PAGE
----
Rising Brent crude oil prices will put pressure on inflation as India imports a heavy supply of crude oil requirements from the international market from a mix of oil-producing countries.
The yield on benchmark bonds ended higher on Tuesday, after touching 6.2826% during the afternoon trade, as sentiments of traders have weakened as traders remained cautious ahead of the Reserve Bank of India’s monetary policy. Also, Brent crude prices in the international market rose to $82 a barrel, which further weakened sentiments. The 10-year benchmark 6.10%-2031 bond yield ended at 6.2610%, against 6.2478% on the previous trading session.
“The markets were already wary of the probable policy normalisation in the forthcoming MPC and the surge in crude prices added to the concern leading to a rise in G-Sec yields. The benchmark is expected to hover around 6.25% till policy,” said Anand Nevatia, fund manager, Trust Mutual Fund.
The crude oil prices in the international market jumped higher since Monday after the OPEC and allied oil-producing countries stuck to their current output policy even as oil demand increased from countries across the world on easing of Covid-related restrictions due to an increase in vaccinations.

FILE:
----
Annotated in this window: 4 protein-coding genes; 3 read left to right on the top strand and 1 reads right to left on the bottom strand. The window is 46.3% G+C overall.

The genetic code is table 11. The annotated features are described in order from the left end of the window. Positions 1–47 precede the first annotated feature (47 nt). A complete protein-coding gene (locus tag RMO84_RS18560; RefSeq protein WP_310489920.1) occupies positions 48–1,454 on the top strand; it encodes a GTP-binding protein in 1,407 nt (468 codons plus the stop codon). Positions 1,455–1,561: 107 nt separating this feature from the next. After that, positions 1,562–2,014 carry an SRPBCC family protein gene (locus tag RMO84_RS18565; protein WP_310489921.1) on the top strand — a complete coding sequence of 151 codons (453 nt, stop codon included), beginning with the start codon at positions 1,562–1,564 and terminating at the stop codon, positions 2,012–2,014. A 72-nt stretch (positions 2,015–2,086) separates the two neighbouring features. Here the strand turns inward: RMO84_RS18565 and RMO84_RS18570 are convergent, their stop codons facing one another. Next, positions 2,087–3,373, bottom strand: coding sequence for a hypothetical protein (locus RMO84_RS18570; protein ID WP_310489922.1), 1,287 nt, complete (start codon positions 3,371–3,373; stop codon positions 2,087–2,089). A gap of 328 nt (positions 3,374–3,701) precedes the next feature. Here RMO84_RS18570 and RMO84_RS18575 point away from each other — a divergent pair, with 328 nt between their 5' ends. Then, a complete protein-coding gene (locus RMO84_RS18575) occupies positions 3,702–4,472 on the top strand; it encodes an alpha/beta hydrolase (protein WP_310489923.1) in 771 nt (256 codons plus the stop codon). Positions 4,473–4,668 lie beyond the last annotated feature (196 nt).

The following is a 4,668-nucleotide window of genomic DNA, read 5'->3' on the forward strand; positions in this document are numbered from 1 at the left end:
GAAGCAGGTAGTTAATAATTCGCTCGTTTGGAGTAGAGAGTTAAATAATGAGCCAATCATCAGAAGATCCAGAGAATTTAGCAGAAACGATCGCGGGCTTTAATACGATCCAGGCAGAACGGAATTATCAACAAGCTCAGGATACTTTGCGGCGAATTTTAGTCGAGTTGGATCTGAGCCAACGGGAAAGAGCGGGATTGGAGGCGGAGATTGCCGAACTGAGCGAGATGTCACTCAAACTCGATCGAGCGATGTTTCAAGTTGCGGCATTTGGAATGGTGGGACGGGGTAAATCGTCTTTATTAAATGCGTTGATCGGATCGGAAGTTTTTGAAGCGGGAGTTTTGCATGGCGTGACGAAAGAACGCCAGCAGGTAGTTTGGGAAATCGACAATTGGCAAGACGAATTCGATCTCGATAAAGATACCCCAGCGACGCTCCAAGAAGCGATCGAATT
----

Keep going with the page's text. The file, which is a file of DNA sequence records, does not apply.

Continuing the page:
The OPEC+ group has agreed to add only 400,000 barrels per day in November. Rising Brent crude oil prices will put pressure on inflation as India imports a heavy supply of crude oil requirements from the international market from a mix of oil-producing countries. Dealers said that the rise in oil prices increases risk of higher inflation. By closing market hours, Brent crude oil prices were trading at $82.09 a barrel, for the November maturity.
“The next 2 inflation prints are expected to be within the comfort range of RBI, largely driven by base effect and lower food prices, the central bank may revise the inflation forecast downwards with rising crude oil prices as significant risk on the upside,” Nevatia said.
Meanwhile, traders also remained cautious ahead of monetary policy as the market is expecting policy normalisation by the central bank. However, few dealers expect the RBI to keep repo and reverse repo rates unchanged and continue with an accommodative stance.
CARE Ratings has said in a report that the rise in US bond yields following the Federal Reserve monetary policy meeting and the rise in global crude oil prices exerted upward pressure on domestic yields, which offset to an extent the announcement that the central government would stick to the budgeted borrowings for the fiscal as well as bond-buying by the RBI.
“Secondary market operations i.e., GSAP and OMOs, to anchor bond yields will continue but the scale of purchase could be lower,” CARE Ratings said in a report. Market participants expect yields on 10-year benchmark bonds to move in the range of 6.20% and 6.33% ahead of the MPC decision.